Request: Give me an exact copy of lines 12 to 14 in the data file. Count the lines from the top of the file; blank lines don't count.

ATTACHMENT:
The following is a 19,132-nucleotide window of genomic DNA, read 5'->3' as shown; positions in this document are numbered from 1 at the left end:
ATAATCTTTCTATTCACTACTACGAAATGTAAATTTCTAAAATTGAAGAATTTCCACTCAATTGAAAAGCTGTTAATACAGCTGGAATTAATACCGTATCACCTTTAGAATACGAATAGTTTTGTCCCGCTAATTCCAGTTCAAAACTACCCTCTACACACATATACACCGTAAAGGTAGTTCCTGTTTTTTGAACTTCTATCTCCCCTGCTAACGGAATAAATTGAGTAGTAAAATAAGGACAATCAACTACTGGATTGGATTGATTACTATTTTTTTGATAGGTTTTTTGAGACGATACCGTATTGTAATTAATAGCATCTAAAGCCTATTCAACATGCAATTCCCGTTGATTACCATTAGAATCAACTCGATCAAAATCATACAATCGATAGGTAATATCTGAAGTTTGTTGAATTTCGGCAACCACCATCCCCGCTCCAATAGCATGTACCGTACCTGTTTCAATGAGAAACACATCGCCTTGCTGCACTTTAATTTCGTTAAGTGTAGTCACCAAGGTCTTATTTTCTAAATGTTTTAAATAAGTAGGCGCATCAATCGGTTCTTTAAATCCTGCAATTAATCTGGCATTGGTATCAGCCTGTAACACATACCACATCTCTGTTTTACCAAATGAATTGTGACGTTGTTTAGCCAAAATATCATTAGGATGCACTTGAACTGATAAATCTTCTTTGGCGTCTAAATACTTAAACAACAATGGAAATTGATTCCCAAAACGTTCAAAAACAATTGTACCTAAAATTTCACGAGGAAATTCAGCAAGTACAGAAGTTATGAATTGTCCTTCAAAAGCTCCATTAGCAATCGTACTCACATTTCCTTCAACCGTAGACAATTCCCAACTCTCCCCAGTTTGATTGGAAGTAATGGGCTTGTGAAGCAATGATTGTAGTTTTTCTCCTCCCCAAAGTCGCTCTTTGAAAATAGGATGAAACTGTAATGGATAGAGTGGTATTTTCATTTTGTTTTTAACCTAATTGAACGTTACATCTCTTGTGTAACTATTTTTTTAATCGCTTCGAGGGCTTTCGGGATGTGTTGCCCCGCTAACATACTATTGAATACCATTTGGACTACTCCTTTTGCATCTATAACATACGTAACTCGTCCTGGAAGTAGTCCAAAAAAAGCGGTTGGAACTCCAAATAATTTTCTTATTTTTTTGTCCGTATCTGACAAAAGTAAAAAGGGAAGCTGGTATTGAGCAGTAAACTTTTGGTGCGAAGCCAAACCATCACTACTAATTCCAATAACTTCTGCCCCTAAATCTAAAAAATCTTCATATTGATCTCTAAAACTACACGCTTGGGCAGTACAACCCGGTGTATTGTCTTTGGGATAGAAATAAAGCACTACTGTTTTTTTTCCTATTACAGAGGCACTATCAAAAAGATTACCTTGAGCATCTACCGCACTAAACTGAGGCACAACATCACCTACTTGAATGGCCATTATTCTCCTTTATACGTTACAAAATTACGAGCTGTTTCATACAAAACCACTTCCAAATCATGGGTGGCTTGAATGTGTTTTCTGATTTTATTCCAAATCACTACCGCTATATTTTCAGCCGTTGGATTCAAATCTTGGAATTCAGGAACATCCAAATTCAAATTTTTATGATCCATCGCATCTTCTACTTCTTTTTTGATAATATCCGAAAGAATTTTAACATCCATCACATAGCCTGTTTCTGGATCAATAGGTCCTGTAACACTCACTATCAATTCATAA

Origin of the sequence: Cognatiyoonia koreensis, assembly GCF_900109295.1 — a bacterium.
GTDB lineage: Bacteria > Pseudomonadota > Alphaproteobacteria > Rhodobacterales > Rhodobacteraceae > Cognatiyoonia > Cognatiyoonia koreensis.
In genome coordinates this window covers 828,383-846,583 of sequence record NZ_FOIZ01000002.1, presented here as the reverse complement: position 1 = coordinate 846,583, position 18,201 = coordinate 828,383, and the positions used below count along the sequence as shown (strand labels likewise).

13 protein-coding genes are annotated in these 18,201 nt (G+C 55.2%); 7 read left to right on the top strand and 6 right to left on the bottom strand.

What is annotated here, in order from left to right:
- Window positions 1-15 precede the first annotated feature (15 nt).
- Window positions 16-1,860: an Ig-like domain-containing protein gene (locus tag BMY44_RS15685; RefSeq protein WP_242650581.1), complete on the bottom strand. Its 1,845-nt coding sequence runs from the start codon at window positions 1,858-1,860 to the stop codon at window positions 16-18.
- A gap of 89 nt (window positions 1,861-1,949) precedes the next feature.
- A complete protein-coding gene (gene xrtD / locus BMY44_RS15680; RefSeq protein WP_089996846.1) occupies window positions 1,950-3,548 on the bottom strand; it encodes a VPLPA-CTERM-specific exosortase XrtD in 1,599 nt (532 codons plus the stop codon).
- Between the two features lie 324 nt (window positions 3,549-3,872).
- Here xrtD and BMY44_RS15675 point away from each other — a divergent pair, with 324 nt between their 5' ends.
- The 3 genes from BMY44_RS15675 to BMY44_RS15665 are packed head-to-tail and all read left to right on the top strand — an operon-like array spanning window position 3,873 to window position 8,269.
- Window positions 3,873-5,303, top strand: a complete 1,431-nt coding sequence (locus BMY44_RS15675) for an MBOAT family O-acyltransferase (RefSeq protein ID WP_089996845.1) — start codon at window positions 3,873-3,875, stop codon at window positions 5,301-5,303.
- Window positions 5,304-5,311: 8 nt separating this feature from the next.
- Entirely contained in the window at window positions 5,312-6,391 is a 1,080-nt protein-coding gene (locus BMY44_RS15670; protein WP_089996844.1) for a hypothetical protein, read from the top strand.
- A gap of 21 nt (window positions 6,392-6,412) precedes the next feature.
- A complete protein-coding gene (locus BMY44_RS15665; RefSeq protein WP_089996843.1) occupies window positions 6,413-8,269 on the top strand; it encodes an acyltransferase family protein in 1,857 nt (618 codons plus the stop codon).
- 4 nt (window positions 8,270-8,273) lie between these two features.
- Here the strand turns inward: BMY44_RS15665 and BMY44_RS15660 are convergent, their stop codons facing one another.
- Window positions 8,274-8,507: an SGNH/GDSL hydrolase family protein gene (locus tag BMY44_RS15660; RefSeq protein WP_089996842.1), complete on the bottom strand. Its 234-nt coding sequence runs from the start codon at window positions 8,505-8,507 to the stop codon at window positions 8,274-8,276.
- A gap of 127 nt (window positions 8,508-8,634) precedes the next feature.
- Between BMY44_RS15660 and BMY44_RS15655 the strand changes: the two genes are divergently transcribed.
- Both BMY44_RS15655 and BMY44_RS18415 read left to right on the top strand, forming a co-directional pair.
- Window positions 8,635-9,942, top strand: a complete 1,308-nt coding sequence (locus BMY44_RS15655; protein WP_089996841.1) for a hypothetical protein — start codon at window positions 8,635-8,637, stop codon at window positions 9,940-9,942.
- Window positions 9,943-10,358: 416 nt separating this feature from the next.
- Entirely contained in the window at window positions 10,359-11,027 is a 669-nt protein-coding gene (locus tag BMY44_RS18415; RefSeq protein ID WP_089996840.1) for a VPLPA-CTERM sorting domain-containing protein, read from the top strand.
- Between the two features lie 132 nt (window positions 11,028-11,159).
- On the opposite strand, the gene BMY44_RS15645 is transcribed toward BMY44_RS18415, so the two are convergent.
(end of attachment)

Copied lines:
- Between the two features lie 324 nt (window positions 3,549-3,872).
- Here xrtD and BMY44_RS15675 point away from each other — a divergent pair, with 324 nt between their 5' ends.
- The 3 genes from BMY44_RS15675 to BMY44_RS15665 are packed head-to-tail and all read left to right on the top strand — an operon-like array spanning window position 3,873 to window position 8,269.